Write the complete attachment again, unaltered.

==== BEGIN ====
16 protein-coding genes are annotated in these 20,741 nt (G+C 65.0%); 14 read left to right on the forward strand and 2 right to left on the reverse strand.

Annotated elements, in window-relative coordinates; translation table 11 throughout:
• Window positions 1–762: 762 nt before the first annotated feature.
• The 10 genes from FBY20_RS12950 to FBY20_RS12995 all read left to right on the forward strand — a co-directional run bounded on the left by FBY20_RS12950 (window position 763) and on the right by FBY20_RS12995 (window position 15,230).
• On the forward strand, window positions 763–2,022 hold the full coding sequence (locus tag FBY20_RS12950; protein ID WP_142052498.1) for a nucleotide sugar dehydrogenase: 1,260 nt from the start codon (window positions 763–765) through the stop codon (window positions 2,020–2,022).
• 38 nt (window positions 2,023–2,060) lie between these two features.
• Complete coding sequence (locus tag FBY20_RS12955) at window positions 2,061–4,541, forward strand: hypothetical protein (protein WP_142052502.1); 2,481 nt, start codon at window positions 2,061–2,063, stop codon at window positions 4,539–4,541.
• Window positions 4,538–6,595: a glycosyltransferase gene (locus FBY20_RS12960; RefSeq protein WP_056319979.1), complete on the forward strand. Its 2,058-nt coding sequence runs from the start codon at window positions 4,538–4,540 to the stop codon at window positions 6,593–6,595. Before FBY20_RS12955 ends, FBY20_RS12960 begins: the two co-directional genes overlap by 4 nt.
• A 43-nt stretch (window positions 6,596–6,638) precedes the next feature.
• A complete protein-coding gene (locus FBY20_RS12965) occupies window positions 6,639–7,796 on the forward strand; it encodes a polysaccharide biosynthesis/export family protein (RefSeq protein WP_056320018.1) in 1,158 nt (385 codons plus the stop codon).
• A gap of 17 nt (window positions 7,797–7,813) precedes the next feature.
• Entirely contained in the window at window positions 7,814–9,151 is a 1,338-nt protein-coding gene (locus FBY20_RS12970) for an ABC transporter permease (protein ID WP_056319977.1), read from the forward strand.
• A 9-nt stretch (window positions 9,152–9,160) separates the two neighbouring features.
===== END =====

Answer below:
16 protein-coding genes are annotated in these 20,741 nt (G+C 65.0%); 14 read left to right on the forward strand and 2 right to left on the reverse strand.

Annotated elements, in window-relative coordinates; translation table 11 throughout:
• Window positions 1–762: 762 nt before the first annotated feature.
• The 10 genes from FBY20_RS12950 to FBY20_RS12995 all read left to right on the forward strand — a co-directional run bounded on the left by FBY20_RS12950 (window position 763) and on the right by FBY20_RS12995 (window position 15,230).
• On the forward strand, window positions 763–2,022 hold the full coding sequence (locus tag FBY20_RS12950; protein ID WP_142052498.1) for a nucleotide sugar dehydrogenase: 1,260 nt from the start codon (window positions 763–765) through the stop codon (window positions 2,020–2,022).
• 38 nt (window positions 2,023–2,060) lie between these two features.
• Complete coding sequence (locus tag FBY20_RS12955) at window positions 2,061–4,541, forward strand: hypothetical protein (protein WP_142052502.1); 2,481 nt, start codon at window positions 2,061–2,063, stop codon at window positions 4,539–4,541.
• Window positions 4,538–6,595: a glycosyltransferase gene (locus FBY20_RS12960; RefSeq protein WP_056319979.1), complete on the forward strand. Its 2,058-nt coding sequence runs from the start codon at window positions 4,538–4,540 to the stop codon at window positions 6,593–6,595. Before FBY20_RS12955 ends, FBY20_RS12960 begins: the two co-directional genes overlap by 4 nt.
• A 43-nt stretch (window positions 6,596–6,638) precedes the next feature.
• A complete protein-coding gene (locus FBY20_RS12965) occupies window positions 6,639–7,796 on the forward strand; it encodes a polysaccharide biosynthesis/export family protein (RefSeq protein WP_056320018.1) in 1,158 nt (385 codons plus the stop codon).
• A gap of 17 nt (window positions 7,797–7,813) precedes the next feature.
• Entirely contained in the window at window positions 7,814–9,151 is a 1,338-nt protein-coding gene (locus FBY20_RS12970) for an ABC transporter permease (protein ID WP_056319977.1), read from the forward strand.
• A 9-nt stretch (window positions 9,152–9,160) separates the two neighbouring features.